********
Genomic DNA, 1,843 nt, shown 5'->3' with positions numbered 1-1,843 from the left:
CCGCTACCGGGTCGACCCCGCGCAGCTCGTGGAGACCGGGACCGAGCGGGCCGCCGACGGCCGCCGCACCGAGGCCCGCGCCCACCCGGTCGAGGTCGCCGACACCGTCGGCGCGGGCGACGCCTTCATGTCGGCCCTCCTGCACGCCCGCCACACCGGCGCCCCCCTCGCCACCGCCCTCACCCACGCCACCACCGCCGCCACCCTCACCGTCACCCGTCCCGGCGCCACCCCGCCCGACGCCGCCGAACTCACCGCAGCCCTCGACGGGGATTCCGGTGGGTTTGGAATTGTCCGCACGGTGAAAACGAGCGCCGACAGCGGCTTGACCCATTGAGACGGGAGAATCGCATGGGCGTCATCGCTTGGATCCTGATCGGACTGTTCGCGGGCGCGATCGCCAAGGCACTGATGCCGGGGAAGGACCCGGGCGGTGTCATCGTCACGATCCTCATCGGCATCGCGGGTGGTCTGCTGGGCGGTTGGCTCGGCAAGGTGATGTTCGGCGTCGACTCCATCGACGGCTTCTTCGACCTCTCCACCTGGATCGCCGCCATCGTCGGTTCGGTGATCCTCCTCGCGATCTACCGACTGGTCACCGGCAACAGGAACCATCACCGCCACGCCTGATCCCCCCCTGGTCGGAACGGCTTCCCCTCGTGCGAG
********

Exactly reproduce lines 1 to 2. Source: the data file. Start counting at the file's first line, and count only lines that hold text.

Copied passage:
Genomic DNA, 1,843 nt, shown 5'->3' with positions numbered 1-1,843 from the left:
CCGCTACCGGGTCGACCCCGCGCAGCTCGTGGAGACCGGGACCGAGCGGGCCGCCGACGGCCGCCGCACCGAGGCCCGCGCCCACCCGGTCGAGGTCGCCGACACCGTCGGCGCGGGCGACGCCTTCATGTCGGCCCTCCTGCACGCCCGCCACACCGGCGCCCCCCTCGCCACCGCCCTCACCCACGCCACCACCGCCGCCACCCTCACCGTCACCCGTCCCGGCGCCACCCCGCCCGACGCCGCCGAACTCACCGCAGCCCTCGACGGGGATTCCGGTGGGTTTGGAATTGTCCGCACGGTGAAAACGAGCGCCGACAGCGGCTTGACCCATTGAGACGGGAGAATCGCATGGGCGTCATCGCTTGGATCCTGATCGGACTGTTCGCGGGCGCGATCGCCAAGGCACTGATGCCGGGGAAGGACCCGGGCGGTGTCATCGTCACGATCCTCATCGGCATCGCGGGTGGTCTGCTGGGCGGTTGGCTCGGCAAGGTGATGTTCGGCGTCGACTCCATCGACGGCTTCTTCGACCTCTCCACCTGGATCGCCGCCATCGTCGGTTCGGTGATCCTCCTCGCGATCTACCGACTGGTCACCGGCAACAGGAACCATCACCGCCACGCCTGATCCCCCCCTGGTCGGAACGGCTTCCCCTCGTGCGAG